AOPs Including This Stressor
|Chemical binding to tubulin in oocytes leading to aneuploid offspring||High|
Events Including This Stressor
|Disruption, Microtubule dynamics|
|Altered, Chromosome number|
|Increase, Aneuploid offspring|
|User term||DTXID||Preferred name||Casrn||jchem_inchi_key||indigo_inchi_key|
This is the prototype agent for binding to tubulin.
Colchicine binds at a site on tublulin known as the colchicine binding domain, which is a deep pocket located at the α/β interface of tubulin heterodimers. Both the A and C rings of colchicine are necessary for high affinity binding, while the B ring may only function as a linker between the other two. Three methoxy residues are present in the A ring and all of them are involved in the high affinity binding to tubulin. The C ring of colchicine interacts through van der Waals contacts with Valα181, Serα178, and Valβ315. The carbonyl group behaves as a hydrogen bond acceptor, interacting with Val181a. The A ring is buried in a hydrophobic pocket delimited by Lysβ352, Asnβ350, Leuβ378, Alaβ316, Leuβ255, Lysβ254, Alaβ250, and Leuβ242, and the methoxy group at position 3 is involved in a hydrogen bond interaction within the thiol group of Cysβ241 [Marchetti et al., 2016].
There is no evidence text for this event.
Colchicine interferes with microtubule dynamics at lower concentrations while it induces a net depolymerization at higher concentrations which is a consequence of the inability of further extending the microtubules [Stanton et al., 2011]. This dual action is in common with other spindle poisons (e.g. vinca derivatives) [Panda et al., 1996]. All microtubule-binding agents alter microtubule dynamics, engaging cell cycle surveillance mechanisms that arrest cell division in metaphase. This mitotic stall may then lead to various irremediable effects such as mitotic catastrophe, apoptosis or aneuploidy [Kops et al., 2005].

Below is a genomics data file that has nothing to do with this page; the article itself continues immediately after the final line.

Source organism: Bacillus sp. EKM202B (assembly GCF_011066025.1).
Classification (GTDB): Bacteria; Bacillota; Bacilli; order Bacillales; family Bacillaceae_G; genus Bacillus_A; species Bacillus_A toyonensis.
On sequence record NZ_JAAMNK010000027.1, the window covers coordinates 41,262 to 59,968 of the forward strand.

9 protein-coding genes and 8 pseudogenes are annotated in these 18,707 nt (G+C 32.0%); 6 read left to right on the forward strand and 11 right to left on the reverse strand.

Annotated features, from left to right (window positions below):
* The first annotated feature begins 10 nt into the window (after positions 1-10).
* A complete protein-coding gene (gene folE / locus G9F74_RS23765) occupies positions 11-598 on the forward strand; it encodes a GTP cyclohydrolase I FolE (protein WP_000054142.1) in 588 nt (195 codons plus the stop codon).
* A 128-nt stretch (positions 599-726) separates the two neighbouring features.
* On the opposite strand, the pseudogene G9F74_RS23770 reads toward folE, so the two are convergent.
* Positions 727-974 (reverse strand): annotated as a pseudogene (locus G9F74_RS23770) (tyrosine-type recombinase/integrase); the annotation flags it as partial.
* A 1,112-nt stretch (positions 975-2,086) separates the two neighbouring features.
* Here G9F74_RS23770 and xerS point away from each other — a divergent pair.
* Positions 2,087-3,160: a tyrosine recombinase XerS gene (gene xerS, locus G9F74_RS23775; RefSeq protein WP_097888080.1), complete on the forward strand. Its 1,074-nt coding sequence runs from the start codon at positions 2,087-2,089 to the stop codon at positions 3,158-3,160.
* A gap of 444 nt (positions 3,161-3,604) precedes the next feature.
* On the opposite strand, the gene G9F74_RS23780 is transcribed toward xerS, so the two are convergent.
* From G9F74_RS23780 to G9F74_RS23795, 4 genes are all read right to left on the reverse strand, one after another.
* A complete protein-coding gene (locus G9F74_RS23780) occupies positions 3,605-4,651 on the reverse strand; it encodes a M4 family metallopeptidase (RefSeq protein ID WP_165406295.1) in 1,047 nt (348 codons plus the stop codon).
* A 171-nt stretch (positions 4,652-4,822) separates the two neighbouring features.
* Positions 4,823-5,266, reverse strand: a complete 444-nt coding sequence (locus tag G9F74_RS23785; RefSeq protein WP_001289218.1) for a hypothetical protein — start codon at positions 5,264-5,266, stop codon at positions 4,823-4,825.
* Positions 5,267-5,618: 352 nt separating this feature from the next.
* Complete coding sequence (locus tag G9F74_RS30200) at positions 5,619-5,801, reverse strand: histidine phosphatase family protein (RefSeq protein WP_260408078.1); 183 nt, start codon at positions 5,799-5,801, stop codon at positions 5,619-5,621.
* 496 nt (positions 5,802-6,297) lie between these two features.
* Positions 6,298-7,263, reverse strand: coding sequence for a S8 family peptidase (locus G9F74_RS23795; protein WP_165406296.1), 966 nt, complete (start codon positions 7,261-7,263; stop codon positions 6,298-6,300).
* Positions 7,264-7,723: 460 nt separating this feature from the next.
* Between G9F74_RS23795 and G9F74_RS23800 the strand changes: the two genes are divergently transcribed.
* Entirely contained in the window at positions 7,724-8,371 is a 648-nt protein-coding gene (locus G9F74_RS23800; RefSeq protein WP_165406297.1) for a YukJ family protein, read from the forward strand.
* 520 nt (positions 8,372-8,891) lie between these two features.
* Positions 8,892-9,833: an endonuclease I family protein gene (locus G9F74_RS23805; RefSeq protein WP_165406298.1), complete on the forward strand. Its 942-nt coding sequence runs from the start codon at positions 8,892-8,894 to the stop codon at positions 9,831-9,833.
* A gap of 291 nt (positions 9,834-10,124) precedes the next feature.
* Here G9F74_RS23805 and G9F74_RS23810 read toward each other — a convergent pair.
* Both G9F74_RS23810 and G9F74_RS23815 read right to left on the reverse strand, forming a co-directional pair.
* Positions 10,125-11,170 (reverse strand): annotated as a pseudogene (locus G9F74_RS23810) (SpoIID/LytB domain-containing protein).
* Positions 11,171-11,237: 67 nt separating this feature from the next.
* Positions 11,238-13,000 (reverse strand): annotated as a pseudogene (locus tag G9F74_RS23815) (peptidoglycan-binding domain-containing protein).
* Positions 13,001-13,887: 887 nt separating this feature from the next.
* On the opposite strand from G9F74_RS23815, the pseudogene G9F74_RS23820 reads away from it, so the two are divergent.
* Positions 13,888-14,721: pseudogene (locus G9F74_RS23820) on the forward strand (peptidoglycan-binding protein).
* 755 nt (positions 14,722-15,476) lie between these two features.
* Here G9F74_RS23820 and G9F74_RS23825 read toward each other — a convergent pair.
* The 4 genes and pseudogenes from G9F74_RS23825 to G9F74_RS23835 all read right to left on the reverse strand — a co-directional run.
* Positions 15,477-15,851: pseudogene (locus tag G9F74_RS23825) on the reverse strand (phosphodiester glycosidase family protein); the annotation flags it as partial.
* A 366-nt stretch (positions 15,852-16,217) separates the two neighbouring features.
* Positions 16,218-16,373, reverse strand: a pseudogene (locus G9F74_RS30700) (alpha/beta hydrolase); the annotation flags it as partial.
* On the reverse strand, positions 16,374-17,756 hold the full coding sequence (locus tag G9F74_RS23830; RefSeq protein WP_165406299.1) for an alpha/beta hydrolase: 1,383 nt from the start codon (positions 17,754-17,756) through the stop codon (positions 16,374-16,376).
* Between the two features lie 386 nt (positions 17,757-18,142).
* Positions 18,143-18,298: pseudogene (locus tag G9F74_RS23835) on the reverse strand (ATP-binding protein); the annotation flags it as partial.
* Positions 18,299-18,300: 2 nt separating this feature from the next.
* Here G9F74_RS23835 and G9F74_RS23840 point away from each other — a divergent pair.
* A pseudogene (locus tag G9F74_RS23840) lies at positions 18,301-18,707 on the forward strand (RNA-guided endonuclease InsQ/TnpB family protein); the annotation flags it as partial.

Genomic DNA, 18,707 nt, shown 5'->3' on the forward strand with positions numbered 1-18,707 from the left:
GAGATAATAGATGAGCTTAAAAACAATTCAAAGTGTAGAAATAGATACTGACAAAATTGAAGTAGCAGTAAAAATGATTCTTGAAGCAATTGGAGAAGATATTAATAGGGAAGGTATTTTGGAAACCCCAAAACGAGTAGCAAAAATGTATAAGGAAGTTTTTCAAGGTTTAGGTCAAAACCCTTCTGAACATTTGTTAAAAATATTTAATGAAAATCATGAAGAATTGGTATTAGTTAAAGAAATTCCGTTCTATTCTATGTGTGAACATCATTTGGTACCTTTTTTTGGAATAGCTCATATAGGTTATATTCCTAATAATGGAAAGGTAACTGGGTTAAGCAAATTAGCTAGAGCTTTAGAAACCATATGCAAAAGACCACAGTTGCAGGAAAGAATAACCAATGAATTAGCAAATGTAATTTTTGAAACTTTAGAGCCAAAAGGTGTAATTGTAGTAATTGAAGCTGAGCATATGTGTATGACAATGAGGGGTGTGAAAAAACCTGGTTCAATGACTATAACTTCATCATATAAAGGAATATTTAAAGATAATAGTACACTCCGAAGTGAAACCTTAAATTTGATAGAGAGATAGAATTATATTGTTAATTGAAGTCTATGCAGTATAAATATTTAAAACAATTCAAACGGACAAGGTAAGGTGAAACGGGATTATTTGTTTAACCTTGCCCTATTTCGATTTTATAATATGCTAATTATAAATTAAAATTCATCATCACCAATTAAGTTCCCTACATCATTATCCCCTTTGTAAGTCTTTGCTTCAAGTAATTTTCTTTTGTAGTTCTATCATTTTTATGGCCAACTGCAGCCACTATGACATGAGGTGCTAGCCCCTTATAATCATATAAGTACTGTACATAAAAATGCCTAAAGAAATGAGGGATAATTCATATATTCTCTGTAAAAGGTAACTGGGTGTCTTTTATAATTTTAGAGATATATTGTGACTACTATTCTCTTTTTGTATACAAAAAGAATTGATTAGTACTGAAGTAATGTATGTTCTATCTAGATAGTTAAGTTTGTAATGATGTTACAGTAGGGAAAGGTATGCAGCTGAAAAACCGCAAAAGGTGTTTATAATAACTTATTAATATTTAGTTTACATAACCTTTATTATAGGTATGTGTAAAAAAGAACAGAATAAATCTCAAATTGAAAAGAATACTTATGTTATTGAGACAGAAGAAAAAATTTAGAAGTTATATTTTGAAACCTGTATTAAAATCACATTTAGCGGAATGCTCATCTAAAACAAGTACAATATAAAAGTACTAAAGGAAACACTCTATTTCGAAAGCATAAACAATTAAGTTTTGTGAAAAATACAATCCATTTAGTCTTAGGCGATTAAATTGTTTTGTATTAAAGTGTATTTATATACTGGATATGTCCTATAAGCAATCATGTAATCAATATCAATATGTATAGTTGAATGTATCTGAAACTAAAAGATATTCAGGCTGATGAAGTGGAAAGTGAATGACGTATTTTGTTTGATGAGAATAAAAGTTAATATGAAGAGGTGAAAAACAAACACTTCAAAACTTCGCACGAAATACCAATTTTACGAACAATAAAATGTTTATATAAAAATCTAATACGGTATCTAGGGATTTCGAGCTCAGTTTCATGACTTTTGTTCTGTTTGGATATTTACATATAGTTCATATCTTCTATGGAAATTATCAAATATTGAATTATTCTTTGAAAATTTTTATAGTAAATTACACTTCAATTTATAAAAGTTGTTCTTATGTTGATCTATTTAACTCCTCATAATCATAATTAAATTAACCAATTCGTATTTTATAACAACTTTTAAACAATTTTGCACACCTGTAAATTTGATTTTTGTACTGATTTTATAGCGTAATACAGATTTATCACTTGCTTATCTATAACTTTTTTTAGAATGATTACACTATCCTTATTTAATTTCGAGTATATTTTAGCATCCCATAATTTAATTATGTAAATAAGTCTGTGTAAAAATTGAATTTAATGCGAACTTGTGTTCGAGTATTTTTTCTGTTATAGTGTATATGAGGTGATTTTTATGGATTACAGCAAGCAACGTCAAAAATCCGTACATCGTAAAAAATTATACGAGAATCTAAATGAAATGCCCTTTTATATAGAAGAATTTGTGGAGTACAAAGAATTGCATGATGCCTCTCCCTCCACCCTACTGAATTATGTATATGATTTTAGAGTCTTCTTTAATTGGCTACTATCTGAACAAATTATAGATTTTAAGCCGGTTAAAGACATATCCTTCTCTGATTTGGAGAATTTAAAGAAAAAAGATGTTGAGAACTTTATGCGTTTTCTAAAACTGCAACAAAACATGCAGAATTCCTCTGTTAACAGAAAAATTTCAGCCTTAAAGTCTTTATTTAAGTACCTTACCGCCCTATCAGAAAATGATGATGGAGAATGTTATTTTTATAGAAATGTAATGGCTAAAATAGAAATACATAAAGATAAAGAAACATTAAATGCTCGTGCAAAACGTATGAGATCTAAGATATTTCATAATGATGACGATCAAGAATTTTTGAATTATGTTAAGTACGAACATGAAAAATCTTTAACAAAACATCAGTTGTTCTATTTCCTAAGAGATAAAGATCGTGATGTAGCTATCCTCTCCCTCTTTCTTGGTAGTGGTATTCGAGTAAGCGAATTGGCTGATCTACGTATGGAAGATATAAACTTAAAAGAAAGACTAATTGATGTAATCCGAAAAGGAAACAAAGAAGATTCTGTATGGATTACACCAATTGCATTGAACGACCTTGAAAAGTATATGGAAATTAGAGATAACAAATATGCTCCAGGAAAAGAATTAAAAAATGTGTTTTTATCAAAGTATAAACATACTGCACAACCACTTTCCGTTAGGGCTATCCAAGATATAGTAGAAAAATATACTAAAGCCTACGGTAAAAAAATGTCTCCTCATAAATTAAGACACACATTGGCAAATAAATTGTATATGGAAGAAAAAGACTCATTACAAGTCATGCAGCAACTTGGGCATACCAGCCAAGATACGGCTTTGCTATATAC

After addition of colchicine at concentrations of 0.1-3.0 mM, microtubule polymerization decreased rapidly and simultaneously thoughout the central spindle and aster (Salmon et al, 1984)
In vitro treatment with 0.4 micrograms/mL (1 microM) induces reduction of spindle size and lowe microtubule density; cytoskeleton remodeling is also observed (Ibanez et al 2003). In addtion, colchicine treament results in abnormal spindle localization of several proteins that are essential for chormosome segregation, such as: Aurora A (Yao et al 2004); Polo-like-kinase I (Yao et al 2003; Tong et al 2002); GTPase Ran (Cao et al, 2005)
Ten fold significant increase of hyperhaploid oocytes. 8.6% (30/342) hyperhaploid oocytes vs 0.8% (14/1730) in controls. Oocytes collected aftern natural ovulation, strenghtening the relevance of data for human hazard assessment (Sugawara and Mikamo, 1980)
In Djungarian hamsters, 3 mg/kg Colchicine 5 hours after induction of ovulation induces a significant increase of hyperhaploid oocytes. 11.7% (16/137) hyperhaploid oocytes vs 3.5 in controls (Hummler and Hansmann, 1985).
In mice, 0.25 mg/kg Colchicine significantly increased hyperhaploid oocytes in both young and old female (Tease and Fisher, 1986). In another study, 0.2 mg/kg colchicine at diffrent times from the induction of ovulation (-4 hr to +4 hr) significantly increased hyperhaploid oocyte at all timepoint invegated (Mailhes and Yuan, 1987). This study shows that in preovulatory oocytes the sensitivity window for the induction of aneuploidy is at least 8 hr long. In a subsequent study, a dose-related increase in hyperhaploid oocytes was found (Maihes et al 1988). FInally, another study demonstrated that an aneuploidy induction effectiveness ratio of 10 is observed between administering colchicine orally or by intraperiotoneal injection (Mailhes et al 1990)
Dose of 2.0, 3.0 and 4.0 mg/kg colchicine administered at the time of the induction of ovulation significantly increased hyperhaploid zygotes over the control values at all doses tested. Comparison with the data obtained in oocytes under the same experimental conditions suppor the notion that aneuploid oocytes can be fertilized and the chromosome defect transmitted to the embryo